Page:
Leading companies from food, drink and consumer goods giants to waste management, packaging and recycling specialists are joining forces with BP to help tackle plastic waste.
Britvic, Danone and Unilever, along with Alpla and Remondis, are teaming up with BP to form a consortium.
By joining forces, the members believe they can speed up the commercialization of the technology, infrastructure and demand needed to keep PET plastic products in the loop.
In particular, they will work to speed BP's recycling technology to market to target the difficult-to-recycle plastic food trays and coloured bottles that are currently disposed of each year.
BP Infinia is an enhanced recycling technology designed to turn opaque and difficult-to-recycle PET plastic waste into recycled feedstocks that can be used to make new, high-quality PET plastic packaging again and again, with no loss in quality.
With conventional methods, difficult-to recycle PET plastic waste can degrade in quality each time it is recycled.
The consortium will combine the capabilities and experience of its members to develop a new circular approach to dealing with PET plastic waste.
PET is a plastic widely used for rigid food packaging and drinks, personal care and homecare bottles. It is a lightweight, durable and versatile material.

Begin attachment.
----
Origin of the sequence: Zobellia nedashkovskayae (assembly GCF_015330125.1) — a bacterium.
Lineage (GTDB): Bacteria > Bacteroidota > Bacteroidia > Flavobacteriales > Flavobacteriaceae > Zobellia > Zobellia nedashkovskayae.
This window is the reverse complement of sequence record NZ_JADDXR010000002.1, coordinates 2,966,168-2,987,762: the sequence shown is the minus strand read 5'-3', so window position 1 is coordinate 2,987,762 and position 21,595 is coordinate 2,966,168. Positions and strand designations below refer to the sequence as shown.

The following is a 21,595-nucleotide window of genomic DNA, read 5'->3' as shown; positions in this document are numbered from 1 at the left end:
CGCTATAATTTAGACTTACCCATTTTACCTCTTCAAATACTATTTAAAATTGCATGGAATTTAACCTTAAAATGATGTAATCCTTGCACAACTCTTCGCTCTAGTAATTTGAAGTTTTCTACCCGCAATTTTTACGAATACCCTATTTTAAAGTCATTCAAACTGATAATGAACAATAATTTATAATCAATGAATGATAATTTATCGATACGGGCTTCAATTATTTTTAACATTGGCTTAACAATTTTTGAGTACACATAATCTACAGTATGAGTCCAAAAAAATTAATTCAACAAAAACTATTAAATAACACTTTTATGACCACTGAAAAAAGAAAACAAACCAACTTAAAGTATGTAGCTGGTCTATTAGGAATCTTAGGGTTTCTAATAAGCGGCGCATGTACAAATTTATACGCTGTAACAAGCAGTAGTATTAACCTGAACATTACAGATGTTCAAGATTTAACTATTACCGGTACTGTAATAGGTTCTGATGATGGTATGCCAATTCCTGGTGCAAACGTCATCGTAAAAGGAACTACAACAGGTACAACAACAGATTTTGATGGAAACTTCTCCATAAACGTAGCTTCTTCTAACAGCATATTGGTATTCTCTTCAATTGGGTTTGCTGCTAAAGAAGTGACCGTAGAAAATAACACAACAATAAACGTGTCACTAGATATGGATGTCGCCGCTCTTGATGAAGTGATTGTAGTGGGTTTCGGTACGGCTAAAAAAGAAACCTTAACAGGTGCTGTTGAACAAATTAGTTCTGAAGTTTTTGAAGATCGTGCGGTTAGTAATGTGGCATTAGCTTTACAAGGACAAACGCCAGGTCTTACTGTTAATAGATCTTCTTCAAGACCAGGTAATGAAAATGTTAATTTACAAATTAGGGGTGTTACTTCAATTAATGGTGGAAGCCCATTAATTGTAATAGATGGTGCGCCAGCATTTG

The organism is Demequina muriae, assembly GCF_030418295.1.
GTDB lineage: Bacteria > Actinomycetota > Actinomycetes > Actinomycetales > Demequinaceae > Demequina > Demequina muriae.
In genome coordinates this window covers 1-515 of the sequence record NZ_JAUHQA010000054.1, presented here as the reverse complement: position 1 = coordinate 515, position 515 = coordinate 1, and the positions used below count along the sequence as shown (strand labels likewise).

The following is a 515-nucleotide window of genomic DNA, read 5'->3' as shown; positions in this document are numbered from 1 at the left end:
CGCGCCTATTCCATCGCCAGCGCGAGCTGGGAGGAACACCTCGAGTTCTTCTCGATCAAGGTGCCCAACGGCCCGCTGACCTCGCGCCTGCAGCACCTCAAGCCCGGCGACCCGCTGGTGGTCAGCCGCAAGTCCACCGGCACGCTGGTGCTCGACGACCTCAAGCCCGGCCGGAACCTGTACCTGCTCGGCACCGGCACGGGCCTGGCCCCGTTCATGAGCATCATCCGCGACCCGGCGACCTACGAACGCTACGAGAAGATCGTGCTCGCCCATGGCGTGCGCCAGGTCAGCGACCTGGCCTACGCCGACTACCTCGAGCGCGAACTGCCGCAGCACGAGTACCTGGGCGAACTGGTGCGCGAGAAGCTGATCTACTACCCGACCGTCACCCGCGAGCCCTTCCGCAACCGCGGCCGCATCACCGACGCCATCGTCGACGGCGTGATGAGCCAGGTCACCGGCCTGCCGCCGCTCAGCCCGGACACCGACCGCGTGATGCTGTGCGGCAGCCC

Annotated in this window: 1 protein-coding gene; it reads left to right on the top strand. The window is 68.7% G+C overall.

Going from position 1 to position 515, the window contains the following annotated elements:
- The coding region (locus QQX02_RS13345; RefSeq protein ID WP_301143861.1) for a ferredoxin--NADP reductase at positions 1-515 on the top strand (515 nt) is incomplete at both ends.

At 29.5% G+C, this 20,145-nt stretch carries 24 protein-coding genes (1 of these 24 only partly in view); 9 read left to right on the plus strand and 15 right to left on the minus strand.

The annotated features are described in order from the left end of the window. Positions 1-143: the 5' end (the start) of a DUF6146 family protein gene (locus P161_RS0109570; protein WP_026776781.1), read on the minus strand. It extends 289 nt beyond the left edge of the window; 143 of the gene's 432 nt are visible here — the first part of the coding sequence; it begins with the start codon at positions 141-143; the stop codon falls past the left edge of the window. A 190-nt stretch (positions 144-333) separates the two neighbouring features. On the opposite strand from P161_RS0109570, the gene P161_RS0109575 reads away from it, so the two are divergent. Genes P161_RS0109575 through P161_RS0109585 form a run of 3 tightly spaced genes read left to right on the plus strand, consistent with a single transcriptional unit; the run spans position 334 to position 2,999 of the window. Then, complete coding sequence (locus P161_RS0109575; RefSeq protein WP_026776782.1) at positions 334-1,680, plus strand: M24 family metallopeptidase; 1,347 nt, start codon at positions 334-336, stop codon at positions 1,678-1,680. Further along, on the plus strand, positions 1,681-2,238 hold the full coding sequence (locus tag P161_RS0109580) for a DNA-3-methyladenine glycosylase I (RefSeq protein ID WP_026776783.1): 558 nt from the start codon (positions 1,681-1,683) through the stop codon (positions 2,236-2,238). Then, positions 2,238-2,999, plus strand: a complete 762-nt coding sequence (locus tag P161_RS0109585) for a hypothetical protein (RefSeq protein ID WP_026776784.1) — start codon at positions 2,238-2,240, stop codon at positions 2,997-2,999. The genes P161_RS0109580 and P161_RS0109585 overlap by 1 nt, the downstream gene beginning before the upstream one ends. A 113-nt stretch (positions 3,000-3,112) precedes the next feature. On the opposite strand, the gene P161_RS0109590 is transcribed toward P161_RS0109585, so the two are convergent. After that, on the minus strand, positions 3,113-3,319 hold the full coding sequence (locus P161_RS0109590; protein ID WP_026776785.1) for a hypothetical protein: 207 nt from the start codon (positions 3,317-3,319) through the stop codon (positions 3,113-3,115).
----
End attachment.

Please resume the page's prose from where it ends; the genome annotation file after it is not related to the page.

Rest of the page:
Rita Griffin, BP chief operating officer for petrochemicals
Marc Engel, Unilever’s chief supply chain officer, said: “Joining this consortium is an investment in the future of recycling technology, which is critical to keeping plastic in the loop. By working together, we can help accelerate the industry towards a circular economy.”
Rita Griffin is BP chief operating officer for petrochemicals. She said: “This is an exciting step towards a circular economy for the polyester industry. BP is experienced in developing and scaling-up technology and we’ll do this again with our innovative BP Infinia process. But, we know we cannot create circularity on our own.
“That’s why we are thrilled to be working together with industry leaders to develop and prove a practical business model that can hopefully contribute to making all types of polyester waste infinitely recyclable.”
In October, BP announced that it aims to prove its Infinia technology on a continuous basis at a $25 million pilot plant in Naperville, US, which it plans to construct in 2020, as the next step towards full-scale commercialization.